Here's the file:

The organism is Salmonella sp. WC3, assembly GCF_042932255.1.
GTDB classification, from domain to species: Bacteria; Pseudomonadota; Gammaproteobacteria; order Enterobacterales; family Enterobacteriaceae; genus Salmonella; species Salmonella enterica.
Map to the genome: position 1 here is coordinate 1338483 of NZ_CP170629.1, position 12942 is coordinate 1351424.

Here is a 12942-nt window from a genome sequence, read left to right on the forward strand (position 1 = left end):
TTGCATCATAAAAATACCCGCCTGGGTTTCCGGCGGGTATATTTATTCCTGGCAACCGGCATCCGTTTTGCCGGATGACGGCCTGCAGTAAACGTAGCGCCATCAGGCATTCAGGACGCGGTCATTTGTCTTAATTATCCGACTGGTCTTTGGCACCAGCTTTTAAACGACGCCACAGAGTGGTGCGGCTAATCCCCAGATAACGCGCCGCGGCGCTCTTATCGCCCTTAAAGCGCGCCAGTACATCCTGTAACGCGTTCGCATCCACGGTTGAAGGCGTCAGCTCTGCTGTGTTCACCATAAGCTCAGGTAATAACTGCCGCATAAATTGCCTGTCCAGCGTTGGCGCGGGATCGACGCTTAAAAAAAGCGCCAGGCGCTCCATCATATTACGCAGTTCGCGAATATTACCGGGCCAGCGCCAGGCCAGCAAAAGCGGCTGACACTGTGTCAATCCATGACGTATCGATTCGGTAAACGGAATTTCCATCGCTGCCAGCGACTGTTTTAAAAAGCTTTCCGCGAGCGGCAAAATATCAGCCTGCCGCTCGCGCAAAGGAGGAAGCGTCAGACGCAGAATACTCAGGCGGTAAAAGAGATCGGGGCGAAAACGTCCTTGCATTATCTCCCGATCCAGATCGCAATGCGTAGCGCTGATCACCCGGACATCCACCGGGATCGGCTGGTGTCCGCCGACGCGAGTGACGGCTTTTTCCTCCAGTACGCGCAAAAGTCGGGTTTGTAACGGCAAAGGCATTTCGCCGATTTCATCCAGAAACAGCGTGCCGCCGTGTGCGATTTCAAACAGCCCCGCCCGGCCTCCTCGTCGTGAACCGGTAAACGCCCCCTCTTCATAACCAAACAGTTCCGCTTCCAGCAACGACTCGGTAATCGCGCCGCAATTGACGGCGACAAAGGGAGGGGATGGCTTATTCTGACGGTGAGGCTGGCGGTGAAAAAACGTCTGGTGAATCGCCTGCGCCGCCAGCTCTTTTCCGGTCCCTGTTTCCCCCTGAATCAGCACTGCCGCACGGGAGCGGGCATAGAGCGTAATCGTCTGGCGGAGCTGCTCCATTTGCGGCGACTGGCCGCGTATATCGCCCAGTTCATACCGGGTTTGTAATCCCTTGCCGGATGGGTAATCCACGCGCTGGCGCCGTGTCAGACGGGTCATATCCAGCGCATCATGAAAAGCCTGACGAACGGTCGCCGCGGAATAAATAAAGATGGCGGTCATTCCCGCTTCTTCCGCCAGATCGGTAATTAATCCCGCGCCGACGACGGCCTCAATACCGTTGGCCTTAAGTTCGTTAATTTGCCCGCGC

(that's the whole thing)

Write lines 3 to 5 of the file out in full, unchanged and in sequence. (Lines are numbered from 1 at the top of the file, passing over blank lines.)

Map to the genome: position 1 here is coordinate 1338483 of NZ_CP170629.1, position 12942 is coordinate 1351424.

Here is a 12942-nt window from a genome sequence, read left to right on the forward strand (position 1 = left end):
TTGCATCATAAAAATACCCGCCTGGGTTTCCGGCGGGTATATTTATTCCTGGCAACCGGCATCCGTTTTGCCGGATGACGGCCTGCAGTAAACGTAGCGCCATCAGGCATTCAGGACGCGGTCATTTGTCTTAATTATCCGACTGGTCTTTGGCACCAGCTTTTAAACGACGCCACAGAGTGGTGCGGCTAATCCCCAGATAACGCGCCGCGGCGCTCTTATCGCCCTTAAAGCGCGCCAGTACATCCTGTAACGCGTTCGCATCCACGGTTGAAGGCGTCAGCTCTGCTGTGTTCACCATAAGCTCAGGTAATAACTGCCGCATAAATTGCCTGTCCAGCGTTGGCGCGGGATCGACGCTTAAAAAAAGCGCCAGGCGCTCCATCATATTACGCAGTTCGCGAATATTACCGGGCCAGCGCCAGGCCAGCAAAAGCGGCTGACACTGTGTCAATCCATGACGTATCGATTCGGTAAACGGAATTTCCATCGCTGCCAGCGACTGTTTTAAAAAGCTTTCCGCGAGCGGCAAAATATCAGCCTGCCGCTCGCGCAAAGGAGGAAGCGTCAGACGCAGAATACTCAGGCGGTAAAAGAGATCGGGGCGAAAACGTCCTTGCATTATCTCCCGATCCAGATCGCAATGCGTAGCGCTGATCACCCGGACATCCACCGGGATCGGCTGGTGTCCGCCGACGCGAGTGACGGCTTTTTCCTCCAGTACGCGCAAAAGTCGGGTTTGTAACGGCAAAGGCATTTCGCCGATTTCATCCAGAAACAGCGTGCCGCCGTGTGCGATTTCAAACAGCCCCGCCCGGCCTCCTCGTCGTGAACCGGTAAACGCCCCCTCTTCATAACCAAACAGTTCCGCTTCCAGCAACGACTCGGTAATCGCGCCGCAATTGACGGCGACAAAGGGAGGGGATGGCTTATTCTGACGGTGAGGCTGGCGGTGAAAAAACGTCTGGTGAATCGCCTGCGCCGCCAGCTCTTTTCCGGTCCCTGTTTCCCCCTGAATCAGCACTGCCGCACGGGAGCGGGCATAGAGCGTAATCGTCTGGCGGAGCTGCTCCATTTGCGGCGACTGGCCGCGTATATCGCCCAGTTCATACCGGGTTTGTAATCCCTTGCCGGATGGGTAATCCACGCGCTGGCGCCGTGTCAGACGGGTCATATCCAGCGCATCATGAAAAGCCTGACGAACGGTCGCCGCGGAATAAATAAAGATGGCGGTCATTCCCGCTTCTTCCGCCAGATCGGTAATTAATCCCGCGCCGACGACGGCCTCAATACCGTTGGCCTTAAGTTCGTTAATTTGCCCGCGC